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Press Release

U.S Attorney Will Thompson Honors Crime Victims and Advocates at Operation Reach Out 2024 Opening Ceremony

For Immediate Release
U.S. Attorney's Office, Southern District of West Virginia

CHARLESTON, W.Va. – United States Attorney Will Thompson presented the 2024 Excellence in Victim Advocacy and Justice Awards today during the Opening Ceremony for the 23rd Annual Operation Reach Out at the Robert C. Byrd U.S. Courthouse.

Operation Reach Out recognizes crime victims and those who serve them, and is sponsored by the U.S. Attorney’s Office for the Southern District of West Virginia and the Operation Reach Out Committee.

The 2024 Excellence in Victim Advocacy and Justice Awards honorees are:

  • The West Virginia Supreme Court of Appeals, for its Remote Domestic Violence and Sexual Assault Outreach Project. This initiative allows victims in a growing number of counties to file petitions and participate in court hearings remotely, without having to be in the same building as the people from whom they are seeking protection. The entire Supreme Court - Chief Justice Tim Armstead, Justice Elizabeth D. Walker, Justice John A. Hutchison, Justice William R. Wooton and Justice C. Haley Bunn - and project officials attended today’s ceremony to accept the award.
  • The Mercer County Prosecuting Attorney’s Office, Lt. S.A. Sommers of the Mercer County Sheriff’s Department, Elizabeth Street of the West Virginia Department of Human Services, Child Protect of Mercer County, and Guardian Ad Litem Michael Magaan for their roles in the successful prosecution of Eric Shawn Phillips, 43, of Princeton. Phillips was sentenced on November 13, 2023, to 30 years in prison, to be followed by a lifetime of supervised release, and ordered to pay $7,200 in restitution for enticement of a minor.
  • Special Agent Brian Morris of the U.S. Department of Homeland Security-Homeland Security Investigations (HSI) for his role in the successful prosecution of Larry Allen Clay Jr., 58, and Kristen Naylor-Legg, 30, of Gauley Bridge. Naylor Legg was sentenced on August 31, 2023, to nine years in prison, to be followed by five years of supervised release, for conspiracy to engage in sex trafficking of a minor under the age of 18. Naylor-Legg provided her 17-year-old female relative to Clay so he could engage in sexual intercourse with the minor. At the time, Clay was an employee of the Fayette County Sheriff’s Department and the Chief of Police for the Gauley Bridge Police Department. A federal jury convicted Clay on April 28, 2023, of conspiracy to engage in sex trafficking of a minor via coercion, sex trafficking of a minor via coercion, and two counts of obstruction of justice. Clay awaits sentencing.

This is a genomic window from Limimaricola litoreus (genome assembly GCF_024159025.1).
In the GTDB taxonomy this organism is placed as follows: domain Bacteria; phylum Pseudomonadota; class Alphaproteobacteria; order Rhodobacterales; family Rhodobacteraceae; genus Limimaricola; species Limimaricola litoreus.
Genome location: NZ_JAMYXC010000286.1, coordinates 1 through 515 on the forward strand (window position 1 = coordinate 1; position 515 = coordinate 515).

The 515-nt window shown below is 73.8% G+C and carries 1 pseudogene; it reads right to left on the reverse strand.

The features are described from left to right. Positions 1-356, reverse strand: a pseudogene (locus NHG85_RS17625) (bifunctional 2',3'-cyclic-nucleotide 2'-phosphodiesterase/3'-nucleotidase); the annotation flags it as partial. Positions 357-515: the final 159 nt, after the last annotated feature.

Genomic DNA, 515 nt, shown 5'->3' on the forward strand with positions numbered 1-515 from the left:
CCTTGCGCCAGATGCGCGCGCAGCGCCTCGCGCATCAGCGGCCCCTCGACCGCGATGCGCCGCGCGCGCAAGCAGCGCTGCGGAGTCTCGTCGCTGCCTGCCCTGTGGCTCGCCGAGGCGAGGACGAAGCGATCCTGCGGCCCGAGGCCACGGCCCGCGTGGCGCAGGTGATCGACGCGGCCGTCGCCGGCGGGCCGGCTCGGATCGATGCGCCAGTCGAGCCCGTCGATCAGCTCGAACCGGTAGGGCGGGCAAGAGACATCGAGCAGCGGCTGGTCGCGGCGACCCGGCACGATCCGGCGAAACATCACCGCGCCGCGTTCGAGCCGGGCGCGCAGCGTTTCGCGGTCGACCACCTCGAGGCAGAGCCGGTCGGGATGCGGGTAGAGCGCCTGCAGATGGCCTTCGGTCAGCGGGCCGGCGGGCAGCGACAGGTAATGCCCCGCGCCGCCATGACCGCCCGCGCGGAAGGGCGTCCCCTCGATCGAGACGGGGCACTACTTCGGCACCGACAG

• Mission West Virginia for promoting positive futures by working to ensure every child has a loving family and the knowledge to make positive choices for a healthier future. Mission West Virginia has been a longtime partner of the U.S. Attorney’s Office for the Southern District of West Virginia as it recruits and trains foster families and provide support and services to relatives or kinship families caring for youth.
  • YWCA Charleston for its continuing commitment to communities throughout Kanawha, Clay and Boone counties. YWCA Charleston provides crucial services to domestic violence and trafficking victims, such as emergency and transitional housing, counseling and court advocacy. YWCA Charleston is also a longstanding and valued partner of the U.S. Attorney’s Office for the Southern District of West Virginia.

The ceremony also featured a special Tree of Remembrance, upon which victims and survivors placed signed cards in memory of a loved one or for themselves as a survivor.

“As you look at the tree, we don’t just see pieces of paper. The toughest part of my job and my career, over the last 27 years, has been some of the photographs and videos that I’ve had to see,” said Thompson, a former Boone County Circuit Court judge. “Some of those, I don’t have to carry around in my wallet or anything of that nature. They are forever burned in my brain.”

Operation Reach Out aims to raise awareness of victims’ rights, educate the public about the various organizations that provide services to crime victims, and promote crime prevention and safety.

Operation Reach Out is held in coordination with National Crime Victims' Rights Week (NCVRW), which is being commemorated this year on April 21-27. The 2024 NCVRW theme is “How would you help? Options, services, and hope for crime survivors.”

The Department of Justice’s Office for Victims of Crime, within the Office of Justice Programs, leads communities across the country in observing National Crime Victims’ Rights Week. In 1981, President Ronald Reagan proclaimed the first National Crime Victims’ Rights Week to bring greater sensitivity to the needs and rights of victims of crime.

More information about the Office of Justice Programs and its components can be found at More information about Crime Victim’s Rights Week can be found at

 A copy of this press release is located on the website of the U.S. Attorney’s Office for the Southern District of West Virginia.

Video of the ceremony is available on the office's YouTube Channel:






Updated April 29, 2024

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